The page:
Corneal ulcers are severe wounds on the front facing transparent membrane of the eye.
Physical trauma to the eye, chemical burns, or underlying eye conditions can cause a corneal ulcer. It is important to note that a corneal abrasion is not the same as a corneal ulcer.
The difference is in the severity of the injury, corneal ulcers being the worse of the two.
No. It is still a serious and painful issue that requires immediate medical attention. If left untreated, corneal ulcers can lead to blindness or eye removal.
Your veterinarian will perform an ocular evaluation. Secondly, you vet will evaluate a fluorescein stain of the injured eye. A liquid is administered to the eye. The dye inside of it will pool in the ulcer. A florescent light shined on the eye will reveal the injury.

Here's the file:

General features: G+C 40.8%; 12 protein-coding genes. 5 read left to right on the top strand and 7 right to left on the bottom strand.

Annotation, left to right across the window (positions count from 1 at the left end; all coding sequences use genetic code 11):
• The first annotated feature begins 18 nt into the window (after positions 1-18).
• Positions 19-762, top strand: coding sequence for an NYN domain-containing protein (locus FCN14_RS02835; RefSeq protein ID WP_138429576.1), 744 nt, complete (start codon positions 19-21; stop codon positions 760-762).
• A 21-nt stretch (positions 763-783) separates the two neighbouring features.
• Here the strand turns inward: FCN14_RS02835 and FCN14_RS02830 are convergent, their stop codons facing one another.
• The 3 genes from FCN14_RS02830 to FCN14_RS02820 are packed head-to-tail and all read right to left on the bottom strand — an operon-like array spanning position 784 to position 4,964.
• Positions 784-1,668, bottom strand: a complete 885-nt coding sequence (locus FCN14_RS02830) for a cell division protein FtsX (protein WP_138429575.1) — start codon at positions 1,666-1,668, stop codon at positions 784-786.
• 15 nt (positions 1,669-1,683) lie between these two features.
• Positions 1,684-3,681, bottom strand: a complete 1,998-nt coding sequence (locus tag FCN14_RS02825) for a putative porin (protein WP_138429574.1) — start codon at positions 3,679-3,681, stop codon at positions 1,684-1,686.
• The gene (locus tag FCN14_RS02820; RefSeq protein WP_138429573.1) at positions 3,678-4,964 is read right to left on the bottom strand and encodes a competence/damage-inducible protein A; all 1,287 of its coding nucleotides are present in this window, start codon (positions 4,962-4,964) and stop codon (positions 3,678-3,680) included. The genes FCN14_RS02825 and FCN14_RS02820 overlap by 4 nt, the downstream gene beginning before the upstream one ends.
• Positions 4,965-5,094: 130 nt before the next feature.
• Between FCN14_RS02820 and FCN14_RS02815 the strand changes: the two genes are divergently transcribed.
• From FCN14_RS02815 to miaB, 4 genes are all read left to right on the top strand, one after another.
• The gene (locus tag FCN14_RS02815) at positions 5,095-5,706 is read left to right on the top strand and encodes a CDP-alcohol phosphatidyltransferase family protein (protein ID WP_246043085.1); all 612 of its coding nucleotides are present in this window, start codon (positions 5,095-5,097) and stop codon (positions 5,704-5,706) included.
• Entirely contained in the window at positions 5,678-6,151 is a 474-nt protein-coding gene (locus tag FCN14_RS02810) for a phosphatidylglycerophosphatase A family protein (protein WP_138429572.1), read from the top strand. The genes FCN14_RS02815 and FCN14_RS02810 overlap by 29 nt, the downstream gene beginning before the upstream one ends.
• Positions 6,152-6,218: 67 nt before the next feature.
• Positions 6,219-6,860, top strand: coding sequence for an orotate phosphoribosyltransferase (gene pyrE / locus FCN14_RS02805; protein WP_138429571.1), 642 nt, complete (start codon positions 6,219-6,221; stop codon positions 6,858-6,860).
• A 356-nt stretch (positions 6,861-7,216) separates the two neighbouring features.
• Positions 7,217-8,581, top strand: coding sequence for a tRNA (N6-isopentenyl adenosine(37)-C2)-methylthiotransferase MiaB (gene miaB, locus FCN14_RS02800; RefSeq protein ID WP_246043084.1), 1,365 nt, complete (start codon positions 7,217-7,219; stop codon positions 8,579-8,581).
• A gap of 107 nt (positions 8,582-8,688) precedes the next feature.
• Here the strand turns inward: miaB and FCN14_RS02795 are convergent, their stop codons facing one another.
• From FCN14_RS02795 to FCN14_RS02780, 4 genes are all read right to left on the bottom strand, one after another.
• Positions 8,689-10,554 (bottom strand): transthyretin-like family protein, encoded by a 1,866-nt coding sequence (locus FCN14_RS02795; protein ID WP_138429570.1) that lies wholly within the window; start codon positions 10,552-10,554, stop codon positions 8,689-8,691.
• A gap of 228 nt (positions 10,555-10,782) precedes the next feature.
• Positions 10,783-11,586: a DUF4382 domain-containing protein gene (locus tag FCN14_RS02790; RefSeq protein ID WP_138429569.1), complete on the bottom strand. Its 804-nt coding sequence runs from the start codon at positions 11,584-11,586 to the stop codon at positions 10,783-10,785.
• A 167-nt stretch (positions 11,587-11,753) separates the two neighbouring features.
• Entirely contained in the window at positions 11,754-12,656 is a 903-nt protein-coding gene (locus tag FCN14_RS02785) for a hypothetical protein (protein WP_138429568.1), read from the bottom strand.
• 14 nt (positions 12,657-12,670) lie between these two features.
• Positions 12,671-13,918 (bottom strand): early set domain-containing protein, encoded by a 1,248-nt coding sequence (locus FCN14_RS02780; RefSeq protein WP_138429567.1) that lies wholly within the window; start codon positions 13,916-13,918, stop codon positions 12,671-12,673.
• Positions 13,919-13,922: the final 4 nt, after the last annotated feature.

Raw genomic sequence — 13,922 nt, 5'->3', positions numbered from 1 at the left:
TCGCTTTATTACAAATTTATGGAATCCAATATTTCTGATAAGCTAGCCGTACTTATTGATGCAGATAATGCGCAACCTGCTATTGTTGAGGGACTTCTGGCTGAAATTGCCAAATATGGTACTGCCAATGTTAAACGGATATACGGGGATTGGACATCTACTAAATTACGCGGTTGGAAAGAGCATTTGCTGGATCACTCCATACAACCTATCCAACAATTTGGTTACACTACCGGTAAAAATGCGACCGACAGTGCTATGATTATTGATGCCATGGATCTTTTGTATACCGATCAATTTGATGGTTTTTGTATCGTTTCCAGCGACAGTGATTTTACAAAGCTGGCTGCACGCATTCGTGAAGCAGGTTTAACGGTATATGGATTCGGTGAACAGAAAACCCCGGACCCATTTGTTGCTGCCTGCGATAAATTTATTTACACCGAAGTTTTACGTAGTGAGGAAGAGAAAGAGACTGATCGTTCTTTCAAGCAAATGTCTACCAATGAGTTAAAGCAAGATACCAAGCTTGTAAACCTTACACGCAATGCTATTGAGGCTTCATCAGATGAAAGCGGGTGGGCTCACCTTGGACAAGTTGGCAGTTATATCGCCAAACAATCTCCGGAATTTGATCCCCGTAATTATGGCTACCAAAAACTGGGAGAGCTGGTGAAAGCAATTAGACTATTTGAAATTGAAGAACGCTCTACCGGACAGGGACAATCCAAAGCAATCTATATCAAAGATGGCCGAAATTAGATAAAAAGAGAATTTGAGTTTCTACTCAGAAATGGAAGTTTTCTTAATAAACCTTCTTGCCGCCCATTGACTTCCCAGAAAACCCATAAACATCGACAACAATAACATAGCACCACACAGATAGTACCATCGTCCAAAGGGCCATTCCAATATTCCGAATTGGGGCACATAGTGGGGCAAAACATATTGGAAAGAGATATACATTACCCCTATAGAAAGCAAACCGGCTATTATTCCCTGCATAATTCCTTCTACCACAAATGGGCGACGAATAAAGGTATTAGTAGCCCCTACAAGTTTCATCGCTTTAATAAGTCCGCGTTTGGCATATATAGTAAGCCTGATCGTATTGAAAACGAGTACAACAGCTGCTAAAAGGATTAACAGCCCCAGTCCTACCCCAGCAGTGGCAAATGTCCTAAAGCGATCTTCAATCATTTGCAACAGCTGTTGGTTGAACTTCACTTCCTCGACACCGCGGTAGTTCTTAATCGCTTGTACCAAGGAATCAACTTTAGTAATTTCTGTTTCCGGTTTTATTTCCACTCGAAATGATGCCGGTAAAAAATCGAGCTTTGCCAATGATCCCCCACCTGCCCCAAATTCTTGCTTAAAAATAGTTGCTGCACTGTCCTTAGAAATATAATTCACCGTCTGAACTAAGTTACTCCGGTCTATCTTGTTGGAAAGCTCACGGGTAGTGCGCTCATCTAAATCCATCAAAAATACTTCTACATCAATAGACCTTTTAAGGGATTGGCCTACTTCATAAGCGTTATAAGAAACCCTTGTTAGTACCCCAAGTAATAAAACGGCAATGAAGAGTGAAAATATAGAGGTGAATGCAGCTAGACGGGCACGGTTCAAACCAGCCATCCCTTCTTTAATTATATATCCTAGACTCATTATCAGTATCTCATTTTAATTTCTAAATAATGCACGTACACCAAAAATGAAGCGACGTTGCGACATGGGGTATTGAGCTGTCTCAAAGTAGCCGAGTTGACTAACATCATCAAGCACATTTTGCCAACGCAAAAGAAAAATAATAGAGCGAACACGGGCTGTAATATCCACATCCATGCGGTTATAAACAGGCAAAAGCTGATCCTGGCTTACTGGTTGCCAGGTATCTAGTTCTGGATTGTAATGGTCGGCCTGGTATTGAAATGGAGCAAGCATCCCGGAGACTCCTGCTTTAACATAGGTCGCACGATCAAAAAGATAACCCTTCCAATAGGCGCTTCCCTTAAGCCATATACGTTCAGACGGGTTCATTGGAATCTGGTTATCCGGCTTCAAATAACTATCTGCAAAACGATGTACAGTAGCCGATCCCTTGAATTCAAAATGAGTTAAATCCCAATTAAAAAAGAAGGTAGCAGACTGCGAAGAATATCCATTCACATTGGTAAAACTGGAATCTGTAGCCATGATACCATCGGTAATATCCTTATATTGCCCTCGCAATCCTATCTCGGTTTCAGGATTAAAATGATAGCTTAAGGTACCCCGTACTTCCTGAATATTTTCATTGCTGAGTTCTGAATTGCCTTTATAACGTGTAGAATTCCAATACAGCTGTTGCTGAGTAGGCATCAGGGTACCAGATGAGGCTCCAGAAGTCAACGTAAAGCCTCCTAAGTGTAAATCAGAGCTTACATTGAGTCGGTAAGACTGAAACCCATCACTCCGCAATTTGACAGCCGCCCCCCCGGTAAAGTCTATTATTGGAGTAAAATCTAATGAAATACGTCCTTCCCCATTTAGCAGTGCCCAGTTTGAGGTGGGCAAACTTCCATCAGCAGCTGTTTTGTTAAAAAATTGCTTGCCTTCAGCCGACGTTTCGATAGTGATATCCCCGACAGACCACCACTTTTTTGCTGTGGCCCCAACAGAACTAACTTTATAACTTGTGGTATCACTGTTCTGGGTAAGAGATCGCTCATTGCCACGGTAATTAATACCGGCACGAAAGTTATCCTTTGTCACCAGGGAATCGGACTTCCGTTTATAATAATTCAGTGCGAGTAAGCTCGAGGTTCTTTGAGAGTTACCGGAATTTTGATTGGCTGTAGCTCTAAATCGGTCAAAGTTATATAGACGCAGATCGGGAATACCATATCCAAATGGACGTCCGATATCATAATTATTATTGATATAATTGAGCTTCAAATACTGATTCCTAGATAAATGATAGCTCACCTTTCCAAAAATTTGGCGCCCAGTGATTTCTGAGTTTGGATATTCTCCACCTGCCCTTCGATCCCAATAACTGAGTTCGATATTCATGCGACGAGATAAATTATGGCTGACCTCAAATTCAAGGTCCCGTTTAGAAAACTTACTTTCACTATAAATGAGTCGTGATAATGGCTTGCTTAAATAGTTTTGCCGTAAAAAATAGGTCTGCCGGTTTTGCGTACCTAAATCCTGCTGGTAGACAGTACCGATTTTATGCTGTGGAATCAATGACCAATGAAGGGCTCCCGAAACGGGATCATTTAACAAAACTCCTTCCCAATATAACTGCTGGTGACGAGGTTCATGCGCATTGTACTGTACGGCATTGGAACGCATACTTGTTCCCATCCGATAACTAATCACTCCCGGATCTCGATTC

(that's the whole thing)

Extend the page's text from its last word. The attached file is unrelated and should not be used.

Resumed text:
An E-collar will prevent your dog from touching the injury. Antibiotic eye drops will prevent further infection while the ulcer is healing. Atropine eye drops will help with localized pain management.
Non-steroidal anti-inflammatory medicines may be prescribed to manage excessive pain.
Lubricating drops to help keep the eye lubricated while healing. There is also a surgical treatment which is reserved for severe situations.